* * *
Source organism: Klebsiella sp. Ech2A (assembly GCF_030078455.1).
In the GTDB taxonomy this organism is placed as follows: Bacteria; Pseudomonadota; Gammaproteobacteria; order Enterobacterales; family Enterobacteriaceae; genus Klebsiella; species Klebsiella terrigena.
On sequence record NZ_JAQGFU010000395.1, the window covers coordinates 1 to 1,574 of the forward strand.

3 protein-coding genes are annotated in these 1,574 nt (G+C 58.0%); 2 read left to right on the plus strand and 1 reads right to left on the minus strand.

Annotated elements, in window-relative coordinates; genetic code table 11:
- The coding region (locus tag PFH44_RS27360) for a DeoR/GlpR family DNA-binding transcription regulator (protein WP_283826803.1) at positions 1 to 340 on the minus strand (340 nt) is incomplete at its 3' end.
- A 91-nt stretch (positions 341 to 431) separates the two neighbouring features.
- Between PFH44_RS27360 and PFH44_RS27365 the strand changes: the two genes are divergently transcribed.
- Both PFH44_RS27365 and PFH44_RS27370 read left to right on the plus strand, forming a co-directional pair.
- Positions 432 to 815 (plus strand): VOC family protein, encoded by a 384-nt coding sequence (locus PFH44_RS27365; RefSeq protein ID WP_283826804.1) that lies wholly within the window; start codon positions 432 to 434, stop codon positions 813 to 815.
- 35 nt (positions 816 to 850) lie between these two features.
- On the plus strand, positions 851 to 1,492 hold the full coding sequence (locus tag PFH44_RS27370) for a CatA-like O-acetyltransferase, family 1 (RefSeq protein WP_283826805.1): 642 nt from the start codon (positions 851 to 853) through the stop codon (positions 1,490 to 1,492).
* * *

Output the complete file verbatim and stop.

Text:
Source organism: Klebsiella sp. Ech2A (assembly GCF_030078455.1).
In the GTDB taxonomy this organism is placed as follows: Bacteria; Pseudomonadota; Gammaproteobacteria; order Enterobacterales; family Enterobacteriaceae; genus Klebsiella; species Klebsiella terrigena.
On sequence record NZ_JAQGFU010000395.1, the window covers coordinates 1 to 1,574 of the forward strand.

3 protein-coding genes are annotated in these 1,574 nt (G+C 58.0%); 2 read left to right on the plus strand and 1 reads right to left on the minus strand.

Annotated elements, in window-relative coordinates; genetic code table 11:
- The coding region (locus tag PFH44_RS27360) for a DeoR/GlpR family DNA-binding transcription regulator (protein WP_283826803.1) at positions 1 to 340 on the minus strand (340 nt) is incomplete at its 3' end.
- A 91-nt stretch (positions 341 to 431) separates the two neighbouring features.
- Between PFH44_RS27360 and PFH44_RS27365 the strand changes: the two genes are divergently transcribed.
- Both PFH44_RS27365 and PFH44_RS27370 read left to right on the plus strand, forming a co-directional pair.
- Positions 432 to 815 (plus strand): VOC family protein, encoded by a 384-nt coding sequence (locus PFH44_RS27365; RefSeq protein ID WP_283826804.1) that lies wholly within the window; start codon positions 432 to 434, stop codon positions 813 to 815.
- 35 nt (positions 816 to 850) lie between these two features.
- On the plus strand, positions 851 to 1,492 hold the full coding sequence (locus tag PFH44_RS27370) for a CatA-like O-acetyltransferase, family 1 (RefSeq protein WP_283826805.1): 642 nt from the start codon (positions 851 to 853) through the stop codon (positions 1,490 to 1,492).